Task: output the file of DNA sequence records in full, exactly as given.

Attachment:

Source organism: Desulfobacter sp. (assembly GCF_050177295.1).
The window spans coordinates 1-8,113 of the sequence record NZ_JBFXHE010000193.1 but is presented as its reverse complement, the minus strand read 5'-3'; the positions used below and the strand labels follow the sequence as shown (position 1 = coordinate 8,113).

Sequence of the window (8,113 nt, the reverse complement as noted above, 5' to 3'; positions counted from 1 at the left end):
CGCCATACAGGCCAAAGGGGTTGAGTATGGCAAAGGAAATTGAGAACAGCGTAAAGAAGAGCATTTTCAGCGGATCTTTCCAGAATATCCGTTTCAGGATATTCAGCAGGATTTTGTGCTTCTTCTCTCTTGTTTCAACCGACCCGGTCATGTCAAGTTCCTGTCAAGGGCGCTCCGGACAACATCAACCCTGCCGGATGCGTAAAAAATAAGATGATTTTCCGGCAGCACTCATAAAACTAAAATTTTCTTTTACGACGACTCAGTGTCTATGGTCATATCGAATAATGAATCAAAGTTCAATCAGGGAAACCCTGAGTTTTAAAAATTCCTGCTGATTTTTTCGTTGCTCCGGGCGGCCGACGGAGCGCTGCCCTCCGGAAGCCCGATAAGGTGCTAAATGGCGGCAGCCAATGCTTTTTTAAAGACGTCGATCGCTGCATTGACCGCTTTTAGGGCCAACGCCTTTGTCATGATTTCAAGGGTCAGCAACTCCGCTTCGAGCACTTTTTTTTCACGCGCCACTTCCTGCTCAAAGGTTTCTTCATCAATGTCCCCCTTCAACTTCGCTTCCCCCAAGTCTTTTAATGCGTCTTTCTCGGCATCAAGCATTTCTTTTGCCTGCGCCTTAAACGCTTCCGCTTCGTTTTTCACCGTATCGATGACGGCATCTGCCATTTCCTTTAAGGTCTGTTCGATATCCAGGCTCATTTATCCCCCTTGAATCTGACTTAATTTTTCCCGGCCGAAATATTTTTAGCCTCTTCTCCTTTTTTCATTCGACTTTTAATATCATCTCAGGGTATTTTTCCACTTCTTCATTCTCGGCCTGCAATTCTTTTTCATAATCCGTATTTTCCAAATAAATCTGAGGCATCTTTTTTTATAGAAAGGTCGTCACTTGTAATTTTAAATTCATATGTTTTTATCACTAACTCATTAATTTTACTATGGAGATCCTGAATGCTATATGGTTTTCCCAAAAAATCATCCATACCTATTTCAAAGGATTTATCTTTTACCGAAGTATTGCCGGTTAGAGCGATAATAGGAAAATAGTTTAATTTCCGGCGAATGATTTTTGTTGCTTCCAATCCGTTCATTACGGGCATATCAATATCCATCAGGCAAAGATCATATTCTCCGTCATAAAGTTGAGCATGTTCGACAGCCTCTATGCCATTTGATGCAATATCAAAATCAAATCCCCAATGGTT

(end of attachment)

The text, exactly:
Source organism: Desulfobacter sp. (assembly GCF_050177295.1).
The window spans coordinates 1-8,113 of the sequence record NZ_JBFXHE010000193.1 but is presented as its reverse complement, the minus strand read 5'-3'; the positions used below and the strand labels follow the sequence as shown (position 1 = coordinate 8,113).

Sequence of the window (8,113 nt, the reverse complement as noted above, 5' to 3'; positions counted from 1 at the left end):
CGCCATACAGGCCAAAGGGGTTGAGTATGGCAAAGGAAATTGAGAACAGCGTAAAGAAGAGCATTTTCAGCGGATCTTTCCAGAATATCCGTTTCAGGATATTCAGCAGGATTTTGTGCTTCTTCTCTCTTGTTTCAACCGACCCGGTCATGTCAAGTTCCTGTCAAGGGCGCTCCGGACAACATCAACCCTGCCGGATGCGTAAAAAATAAGATGATTTTCCGGCAGCACTCATAAAACTAAAATTTTCTTTTACGACGACTCAGTGTCTATGGTCATATCGAATAATGAATCAAAGTTCAATCAGGGAAACCCTGAGTTTTAAAAATTCCTGCTGATTTTTTCGTTGCTCCGGGCGGCCGACGGAGCGCTGCCCTCCGGAAGCCCGATAAGGTGCTAAATGGCGGCAGCCAATGCTTTTTTAAAGACGTCGATCGCTGCATTGACCGCTTTTAGGGCCAACGCCTTTGTCATGATTTCAAGGGTCAGCAACTCCGCTTCGAGCACTTTTTTTTCACGCGCCACTTCCTGCTCAAAGGTTTCTTCATCAATGTCCCCCTTCAACTTCGCTTCCCCCAAGTCTTTTAATGCGTCTTTCTCGGCATCAAGCATTTCTTTTGCCTGCGCCTTAAACGCTTCCGCTTCGTTTTTCACCGTATCGATGACGGCATCTGCCATTTCCTTTAAGGTCTGTTCGATATCCAGGCTCATTTATCCCCCTTGAATCTGACTTAATTTTTCCCGGCCGAAATATTTTTAGCCTCTTCTCCTTTTTTCATTCGACTTTTAATATCATCTCAGGGTATTTTTCCACTTCTTCATTCTCGGCCTGCAATTCTTTTTCATAATCCGTATTTTCCAAATAAATCTGAGGCATCTTTTTTTATAGAAAGGTCGTCACTTGTAATTTTAAATTCATATGTTTTTATCACTAACTCATTAATTTTACTATGGAGATCCTGAATGCTATATGGTTTTCCCAAAAAATCATCCATACCTATTTCAAAGGATTTATCTTTTACCGAAGTATTGCCGGTTAGAGCGATAATAGGAAAATAGTTTAATTTCCGGCGAATGATTTTTGTTGCTTCCAATCCGTTCATTACGGGCATATCAATATCCATCAGGCAAAGATCATATTCTCCGTCATAAAGTTGAGCATGTTCGACAGCCTCTATGCCATTTGATGCAATATCAAAATCAAATCCCCAATGGTT